Finally, let's talk about two common use cases that everyone does at some point: Changing a file extension and renaming files. At first glance, this may sound like the same thing, but Bash offers a few different tricks to accomplish these tasks.

While it may be a "down-and-dirty" operation, most users at some point need to create a quick copy of a file they are working on. Most will copy the filename exactly and simply append a file extension like .old or .bak. There is a quick shortcut for this in Bash. Suppose you have a filename like spideroak_inotify_db.07pkh3 that you want to keep a copy of. You could type:

cp spideroak_inotify_db.07pkh3 spideroak_inotify_db.07pkh3.bak

You can make quick work of this by using copy/paste operations, using the tab complete, possibly using one of the shortcuts to repeat an argument, or simply typing the whole thing out. However, the command below should prove even quicker once you get used to typing it:

cp spideroak_inotify_db.07pkh3{,.old}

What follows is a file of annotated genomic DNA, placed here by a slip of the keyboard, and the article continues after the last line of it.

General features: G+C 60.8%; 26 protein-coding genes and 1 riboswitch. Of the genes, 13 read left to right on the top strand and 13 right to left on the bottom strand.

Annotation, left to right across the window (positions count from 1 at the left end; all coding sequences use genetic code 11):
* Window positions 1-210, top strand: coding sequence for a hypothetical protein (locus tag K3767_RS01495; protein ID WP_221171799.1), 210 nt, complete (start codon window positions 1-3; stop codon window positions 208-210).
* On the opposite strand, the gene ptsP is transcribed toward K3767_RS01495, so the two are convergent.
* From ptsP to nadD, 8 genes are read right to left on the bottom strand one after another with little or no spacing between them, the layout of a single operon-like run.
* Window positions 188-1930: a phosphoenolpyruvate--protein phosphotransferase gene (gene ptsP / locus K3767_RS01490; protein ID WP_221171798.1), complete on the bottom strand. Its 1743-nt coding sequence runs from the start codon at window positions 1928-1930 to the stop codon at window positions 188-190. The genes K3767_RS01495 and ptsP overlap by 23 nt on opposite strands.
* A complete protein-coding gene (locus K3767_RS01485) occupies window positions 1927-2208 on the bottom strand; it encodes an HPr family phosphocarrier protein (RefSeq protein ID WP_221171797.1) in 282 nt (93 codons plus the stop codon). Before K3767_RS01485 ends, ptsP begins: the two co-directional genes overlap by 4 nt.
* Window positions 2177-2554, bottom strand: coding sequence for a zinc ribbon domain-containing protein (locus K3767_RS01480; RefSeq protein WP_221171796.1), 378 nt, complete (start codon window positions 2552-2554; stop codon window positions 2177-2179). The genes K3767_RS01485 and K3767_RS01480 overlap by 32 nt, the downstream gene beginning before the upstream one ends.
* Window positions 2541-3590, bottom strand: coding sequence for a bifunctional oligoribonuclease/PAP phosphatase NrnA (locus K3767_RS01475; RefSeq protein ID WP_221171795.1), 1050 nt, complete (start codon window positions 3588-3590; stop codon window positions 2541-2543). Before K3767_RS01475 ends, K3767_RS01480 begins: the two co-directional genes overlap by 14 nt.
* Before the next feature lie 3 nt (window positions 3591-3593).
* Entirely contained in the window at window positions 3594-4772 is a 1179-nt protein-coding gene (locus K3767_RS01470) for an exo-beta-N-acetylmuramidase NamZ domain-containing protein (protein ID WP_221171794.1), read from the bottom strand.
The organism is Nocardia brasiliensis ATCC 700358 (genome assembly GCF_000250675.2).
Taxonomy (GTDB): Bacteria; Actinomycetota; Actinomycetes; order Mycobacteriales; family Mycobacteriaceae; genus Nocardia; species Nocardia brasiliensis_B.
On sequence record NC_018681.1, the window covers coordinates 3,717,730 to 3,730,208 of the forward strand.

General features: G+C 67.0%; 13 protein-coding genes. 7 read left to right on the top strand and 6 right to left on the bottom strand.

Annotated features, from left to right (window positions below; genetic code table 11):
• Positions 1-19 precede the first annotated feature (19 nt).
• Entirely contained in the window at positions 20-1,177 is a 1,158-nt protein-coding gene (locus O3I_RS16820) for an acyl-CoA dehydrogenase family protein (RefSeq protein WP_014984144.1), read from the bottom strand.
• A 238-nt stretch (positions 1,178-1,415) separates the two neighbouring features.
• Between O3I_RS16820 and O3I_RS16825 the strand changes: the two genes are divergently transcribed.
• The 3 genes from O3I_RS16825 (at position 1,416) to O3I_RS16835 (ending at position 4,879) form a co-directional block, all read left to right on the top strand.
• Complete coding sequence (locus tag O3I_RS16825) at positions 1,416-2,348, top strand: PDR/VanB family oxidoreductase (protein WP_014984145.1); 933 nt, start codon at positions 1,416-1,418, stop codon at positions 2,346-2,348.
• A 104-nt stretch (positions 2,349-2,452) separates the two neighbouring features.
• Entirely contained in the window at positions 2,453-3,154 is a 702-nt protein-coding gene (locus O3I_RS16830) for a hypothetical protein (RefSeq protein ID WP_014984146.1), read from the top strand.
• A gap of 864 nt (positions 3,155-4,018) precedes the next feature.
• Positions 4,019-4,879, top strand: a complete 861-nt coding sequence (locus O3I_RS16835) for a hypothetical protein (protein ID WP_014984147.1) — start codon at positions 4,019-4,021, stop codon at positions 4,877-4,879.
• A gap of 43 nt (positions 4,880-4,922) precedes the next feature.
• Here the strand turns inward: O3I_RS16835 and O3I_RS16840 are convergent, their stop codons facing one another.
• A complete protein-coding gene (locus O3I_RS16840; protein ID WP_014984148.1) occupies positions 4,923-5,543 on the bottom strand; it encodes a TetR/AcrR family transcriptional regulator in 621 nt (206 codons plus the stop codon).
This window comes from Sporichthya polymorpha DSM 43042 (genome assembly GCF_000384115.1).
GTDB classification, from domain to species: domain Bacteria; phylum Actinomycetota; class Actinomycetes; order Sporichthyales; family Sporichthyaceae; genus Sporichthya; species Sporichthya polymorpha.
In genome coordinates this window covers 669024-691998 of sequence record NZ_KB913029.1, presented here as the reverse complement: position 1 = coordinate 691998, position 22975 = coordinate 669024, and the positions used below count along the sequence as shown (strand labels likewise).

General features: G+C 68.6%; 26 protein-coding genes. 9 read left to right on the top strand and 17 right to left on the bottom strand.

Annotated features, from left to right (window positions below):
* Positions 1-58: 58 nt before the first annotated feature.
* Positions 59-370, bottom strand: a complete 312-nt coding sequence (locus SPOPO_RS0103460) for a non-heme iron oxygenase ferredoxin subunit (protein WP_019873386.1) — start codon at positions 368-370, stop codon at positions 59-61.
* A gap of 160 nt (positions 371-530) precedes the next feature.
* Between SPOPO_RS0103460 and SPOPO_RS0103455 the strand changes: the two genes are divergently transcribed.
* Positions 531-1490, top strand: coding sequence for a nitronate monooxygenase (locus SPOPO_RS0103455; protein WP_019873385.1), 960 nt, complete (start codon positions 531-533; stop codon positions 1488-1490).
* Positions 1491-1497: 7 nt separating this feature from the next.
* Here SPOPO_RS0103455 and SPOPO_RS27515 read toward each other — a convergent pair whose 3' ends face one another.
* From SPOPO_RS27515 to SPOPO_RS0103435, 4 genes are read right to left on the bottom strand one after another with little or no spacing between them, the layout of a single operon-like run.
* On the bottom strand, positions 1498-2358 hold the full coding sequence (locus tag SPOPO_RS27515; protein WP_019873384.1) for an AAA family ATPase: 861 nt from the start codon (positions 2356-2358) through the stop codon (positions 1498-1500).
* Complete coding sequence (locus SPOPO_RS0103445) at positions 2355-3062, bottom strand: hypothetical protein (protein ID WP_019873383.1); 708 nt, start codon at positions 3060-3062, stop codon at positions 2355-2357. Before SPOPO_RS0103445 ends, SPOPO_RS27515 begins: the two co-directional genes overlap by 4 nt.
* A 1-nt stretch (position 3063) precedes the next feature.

This (as you can guess) copies the file by appending the .old file extension to the file. That's great, you might say, but I want to rename a large number of files at once. Sure, you could write a for loop to deal with these (and in fact, I often do this for something complicated) but why would you when there is a handy utility called rename? There is some difference in the usage of this utility between Debian/Ubuntu and CentOS/Arch. The Debian-based rename uses a SED-like syntax:

user@ubuntu-1604:/tmp$ for x in `seq 1 5`; do touch old_text_file_${x}.txt; done

user@ubuntu-1604:/tmp$ ls old_text_file_*
old_text_file_1.txt old_text_file_3.txt old_text_file_5.txt
old_text_file_2.txt old_text_file_4.txt

user@ubuntu-1604:/tmp$ rename 's/old_text_file/shiney_new_doc/' *.txt

user@ubuntu-1604:/tmp$ ls shiney_new_doc_*
shiney_new_doc_1.txt shiney_new_doc_3.txt shiney_new_doc_5.txt
shiney_new_doc_2.txt shiney_new_doc_4.txt

On a CentOS or Arch box it would look similar:

[user@centos /tmp]$ for x in `seq 1 5`; do touch old_text_file_${x}.txt; done

[user@centos /tmp]$ ls old_text_file_*
old_text_file_1.txt old_text_file_3.txt old_text_file_5.txt
old_text_file_2.txt old_text_file_4.txt